Over 300 people have been charged with participating in the Jan. 6 Capitol riot. While many have been released and are awaiting trial, some of the accused are being held without bond because officials consider them “dangerous,” posing a high risk of obstructing justice or fleeing. Recently, reports of solitary confinement, mental torture, and harsh conditions have come to light, drawing widespread criticism.
‘Cruel and psychologically damaging’ punishment
Reports are surfacing of detainees being kept in restrictive housing and isolated for up to 23 hours a day, punishment that both Democrats and Republicans have found appalling. “Solitary confinement is a form of punishment that is cruel and psychologically damaging… And we’re talking about people who haven’t been convicted of anything yet,” Democrat Senator Elizabeth Warren said to Politico.
Although Warren believes that solitary confinement measures may be used under certain circumstances, she stressed that in this case, officials are using the measures to punish and “break them so that they will cooperate.”
Senate Majority Whip Democrat Dick Durbin, an active crusader against solitary confinement, was shocked to learn that Capitol breach defendants were being detained in restrictive housing. He stated that such extreme measures should only be used as a “rare exception” and only when there is “clear justification.”
Lawyers of the defendants have rebuked the isolative actions as unconstitutional. Marty Tankleff, a defense attorney representing two defendants, said, “This is not normal. It’s not normal to isolate people and make them eat on their floor.”
Some of the defendants also claim to have suffered from physical violence. Ryan Samsel, who is charged with attacking officers on Jan. 6, says that he was brutally beaten by two guards at the D.C. Correctional Treatment Facility. One of the officers kicked and punched him while he was on the floor.
According to Samsel’s lawyer, he was admitted to a hospital following the violent attacks and was diagnosed with a fractured orbital floor in his eye socket. He was at risk of becoming permanently blind in his right eye, and has since been transferred to a separate facility.
Ronald Sandlin, one of the defendants, has called his living conditions a form of “mental torture.” At his bail hearing, Sandlin stated, “Myself and others involved in the Jan. 6 incident are scared for their lives, not from each other but from correctional officers.” He revealed that racial tensions were high between the mostly white defendants and the minority guards.
Sandlin said that a 60-year-old man accused of placing his boots on a desk in House Speaker Nancy Pelosi’s office was tackled to the ground by guards. One of the guards declared that he hates “all white people” and their “honky religion.”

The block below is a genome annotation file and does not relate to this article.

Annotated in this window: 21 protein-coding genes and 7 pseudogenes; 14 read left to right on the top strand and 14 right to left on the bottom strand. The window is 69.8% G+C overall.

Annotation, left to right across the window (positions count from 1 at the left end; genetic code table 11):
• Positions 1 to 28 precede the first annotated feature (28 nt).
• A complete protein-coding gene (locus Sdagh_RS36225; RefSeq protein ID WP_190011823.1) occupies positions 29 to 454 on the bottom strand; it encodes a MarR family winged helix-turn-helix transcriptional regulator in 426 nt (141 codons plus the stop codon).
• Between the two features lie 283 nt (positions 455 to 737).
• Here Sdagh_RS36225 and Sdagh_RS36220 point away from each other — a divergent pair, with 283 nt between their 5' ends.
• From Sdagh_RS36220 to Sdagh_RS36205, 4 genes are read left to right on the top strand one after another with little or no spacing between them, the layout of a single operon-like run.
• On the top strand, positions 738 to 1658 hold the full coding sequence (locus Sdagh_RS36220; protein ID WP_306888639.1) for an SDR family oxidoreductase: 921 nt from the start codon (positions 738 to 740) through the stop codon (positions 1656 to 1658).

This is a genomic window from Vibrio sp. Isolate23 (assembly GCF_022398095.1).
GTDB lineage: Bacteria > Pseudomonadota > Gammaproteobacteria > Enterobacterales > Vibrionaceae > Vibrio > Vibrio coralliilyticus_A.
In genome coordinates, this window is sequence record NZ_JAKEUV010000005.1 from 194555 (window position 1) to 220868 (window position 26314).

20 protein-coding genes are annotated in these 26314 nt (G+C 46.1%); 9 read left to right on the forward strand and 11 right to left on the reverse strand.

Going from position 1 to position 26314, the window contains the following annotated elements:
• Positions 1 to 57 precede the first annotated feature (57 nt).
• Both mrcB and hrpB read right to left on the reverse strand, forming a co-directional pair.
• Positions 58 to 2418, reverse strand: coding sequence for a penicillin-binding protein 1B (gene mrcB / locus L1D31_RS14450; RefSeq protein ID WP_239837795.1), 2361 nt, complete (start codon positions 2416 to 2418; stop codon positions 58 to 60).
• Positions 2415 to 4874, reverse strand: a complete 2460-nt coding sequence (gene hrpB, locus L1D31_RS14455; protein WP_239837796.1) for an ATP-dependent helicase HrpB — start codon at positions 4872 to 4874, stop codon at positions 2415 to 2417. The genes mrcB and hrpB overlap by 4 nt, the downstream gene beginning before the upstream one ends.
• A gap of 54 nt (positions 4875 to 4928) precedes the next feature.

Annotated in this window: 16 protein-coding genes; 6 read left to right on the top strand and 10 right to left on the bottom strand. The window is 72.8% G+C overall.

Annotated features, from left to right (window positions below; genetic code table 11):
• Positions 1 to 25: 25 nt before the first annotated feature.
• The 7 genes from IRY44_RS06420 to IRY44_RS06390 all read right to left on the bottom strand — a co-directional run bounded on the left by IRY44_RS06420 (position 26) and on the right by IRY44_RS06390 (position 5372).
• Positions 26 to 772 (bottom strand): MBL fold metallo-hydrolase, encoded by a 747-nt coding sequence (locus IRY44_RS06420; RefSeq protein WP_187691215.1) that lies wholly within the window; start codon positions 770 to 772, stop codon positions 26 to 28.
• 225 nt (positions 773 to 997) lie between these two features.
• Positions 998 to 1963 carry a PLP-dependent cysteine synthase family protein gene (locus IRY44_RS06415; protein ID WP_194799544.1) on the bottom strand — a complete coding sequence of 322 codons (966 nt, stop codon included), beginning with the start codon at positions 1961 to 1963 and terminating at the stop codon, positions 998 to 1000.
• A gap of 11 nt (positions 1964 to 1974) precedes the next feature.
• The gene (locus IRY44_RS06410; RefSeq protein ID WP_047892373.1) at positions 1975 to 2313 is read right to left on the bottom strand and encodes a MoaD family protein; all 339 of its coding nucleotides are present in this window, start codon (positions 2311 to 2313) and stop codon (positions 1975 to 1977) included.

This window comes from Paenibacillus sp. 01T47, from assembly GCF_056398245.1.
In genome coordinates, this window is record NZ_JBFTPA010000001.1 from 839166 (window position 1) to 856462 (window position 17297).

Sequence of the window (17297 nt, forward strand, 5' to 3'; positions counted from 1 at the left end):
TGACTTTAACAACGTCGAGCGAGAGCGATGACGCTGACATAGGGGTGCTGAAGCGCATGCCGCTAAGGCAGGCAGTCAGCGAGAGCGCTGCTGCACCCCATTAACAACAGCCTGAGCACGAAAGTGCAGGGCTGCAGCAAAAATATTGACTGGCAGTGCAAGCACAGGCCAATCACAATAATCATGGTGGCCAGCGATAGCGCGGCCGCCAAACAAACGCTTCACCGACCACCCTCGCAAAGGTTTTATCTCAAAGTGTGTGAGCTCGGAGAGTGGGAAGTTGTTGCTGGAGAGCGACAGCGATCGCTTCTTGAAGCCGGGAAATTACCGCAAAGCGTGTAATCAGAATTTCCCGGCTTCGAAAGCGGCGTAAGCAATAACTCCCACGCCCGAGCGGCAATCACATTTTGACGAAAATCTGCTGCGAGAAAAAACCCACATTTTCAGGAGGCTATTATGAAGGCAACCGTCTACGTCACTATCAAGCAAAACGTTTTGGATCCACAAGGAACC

While many rioters will continue to experience inhumane conditions in detention, critics hope that most defendants will be given light sentences. As of early April, around a quarter of the defendants faced misdemeanors. “My bet is a lot of these cases will get resolved and probably without prison time or jail time,” Erica Hashimoto, former federal public defender and current law professor at Georgetown, said to Politico.
“One of the core values of this country is that we can protest if we disagree with our government. Of course, some protests involve criminal acts, but as long as the people who are trying to express their view do not engage in violence, misdemeanors may be more appropriate than felonies,” she said.
Family to levy Ashli Babbitt lawsuit
Meanwhile, the family members of Ashli Babbitt, who was shot dead while breaking through a door in the Capitol building on Jan. 6, are planning to sue the officer who shot her and the Capitol Police for at least 10 million dollars. In mid-April, federal prosecutors elected not to criminally charge the lethal shooter, whose identity still remains hidden.
The Justice Department cited the fact that Babbitt entered a prohibited area to justify its decision not to pursue criminal charges. Babbitt had served in the United States Air Force for 14 years and was unarmed at the time of the incident.
“A rookie police officer would not have shot this woman… If she committed any crime by going through the window and into the Speaker’s Lobby, it would have been trespassing. Some misdemeanor crime. All a rookie cop would have done is arrest her… We intend to vindicate Ashli’s constitutional rights, which were egregiously violated,” lawyer Terry Roberts, who is representing Babbitt’s family, said to Zenger News.
Jonathan Walker contributed to this report.